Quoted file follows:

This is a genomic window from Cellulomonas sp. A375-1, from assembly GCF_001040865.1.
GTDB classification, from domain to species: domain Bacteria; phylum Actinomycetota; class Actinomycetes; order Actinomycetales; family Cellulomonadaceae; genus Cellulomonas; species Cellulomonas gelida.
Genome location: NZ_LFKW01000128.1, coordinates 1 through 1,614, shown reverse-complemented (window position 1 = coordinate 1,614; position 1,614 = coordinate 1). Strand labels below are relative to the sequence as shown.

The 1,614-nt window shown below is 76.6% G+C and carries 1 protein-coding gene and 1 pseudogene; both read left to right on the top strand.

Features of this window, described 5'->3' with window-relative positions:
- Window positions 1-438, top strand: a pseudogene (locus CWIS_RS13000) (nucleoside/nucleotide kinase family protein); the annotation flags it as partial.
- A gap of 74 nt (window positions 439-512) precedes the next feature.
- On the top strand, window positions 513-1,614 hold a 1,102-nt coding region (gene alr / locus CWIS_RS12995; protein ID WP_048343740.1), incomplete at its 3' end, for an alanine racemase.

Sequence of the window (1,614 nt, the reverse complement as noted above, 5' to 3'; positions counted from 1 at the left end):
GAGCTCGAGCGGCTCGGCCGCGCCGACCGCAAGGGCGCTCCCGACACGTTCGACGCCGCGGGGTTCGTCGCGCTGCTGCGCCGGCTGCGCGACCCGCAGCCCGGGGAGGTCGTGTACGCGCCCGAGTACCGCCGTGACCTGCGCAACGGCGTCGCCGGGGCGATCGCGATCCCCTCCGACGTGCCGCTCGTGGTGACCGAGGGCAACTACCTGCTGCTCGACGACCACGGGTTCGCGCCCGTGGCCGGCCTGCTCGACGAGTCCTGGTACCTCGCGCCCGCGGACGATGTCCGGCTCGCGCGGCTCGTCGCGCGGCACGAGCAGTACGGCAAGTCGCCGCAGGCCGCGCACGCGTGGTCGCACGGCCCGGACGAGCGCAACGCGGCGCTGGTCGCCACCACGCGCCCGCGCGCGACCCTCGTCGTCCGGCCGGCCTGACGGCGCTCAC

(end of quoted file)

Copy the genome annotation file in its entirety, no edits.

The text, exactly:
This is a genomic window from Cellulomonas sp. A375-1, from assembly GCF_001040865.1.
GTDB classification, from domain to species: domain Bacteria; phylum Actinomycetota; class Actinomycetes; order Actinomycetales; family Cellulomonadaceae; genus Cellulomonas; species Cellulomonas gelida.
Genome location: NZ_LFKW01000128.1, coordinates 1 through 1,614, shown reverse-complemented (window position 1 = coordinate 1,614; position 1,614 = coordinate 1). Strand labels below are relative to the sequence as shown.

The 1,614-nt window shown below is 76.6% G+C and carries 1 protein-coding gene and 1 pseudogene; both read left to right on the top strand.

Features of this window, described 5'->3' with window-relative positions:
- Window positions 1-438, top strand: a pseudogene (locus CWIS_RS13000) (nucleoside/nucleotide kinase family protein); the annotation flags it as partial.
- A gap of 74 nt (window positions 439-512) precedes the next feature.
- On the top strand, window positions 513-1,614 hold a 1,102-nt coding region (gene alr / locus CWIS_RS12995; protein ID WP_048343740.1), incomplete at its 3' end, for an alanine racemase.

Sequence of the window (1,614 nt, the reverse complement as noted above, 5' to 3'; positions counted from 1 at the left end):
GAGCTCGAGCGGCTCGGCCGCGCCGACCGCAAGGGCGCTCCCGACACGTTCGACGCCGCGGGGTTCGTCGCGCTGCTGCGCCGGCTGCGCGACCCGCAGCCCGGGGAGGTCGTGTACGCGCCCGAGTACCGCCGTGACCTGCGCAACGGCGTCGCCGGGGCGATCGCGATCCCCTCCGACGTGCCGCTCGTGGTGACCGAGGGCAACTACCTGCTGCTCGACGACCACGGGTTCGCGCCCGTGGCCGGCCTGCTCGACGAGTCCTGGTACCTCGCGCCCGCGGACGATGTCCGGCTCGCGCGGCTCGTCGCGCGGCACGAGCAGTACGGCAAGTCGCCGCAGGCCGCGCACGCGTGGTCGCACGGCCCGGACGAGCGCAACGCGGCGCTGGTCGCCACCACGCGCCCGCGCGCGACCCTCGTCGTCCGGCCGGCCTGACGGCGCTCAC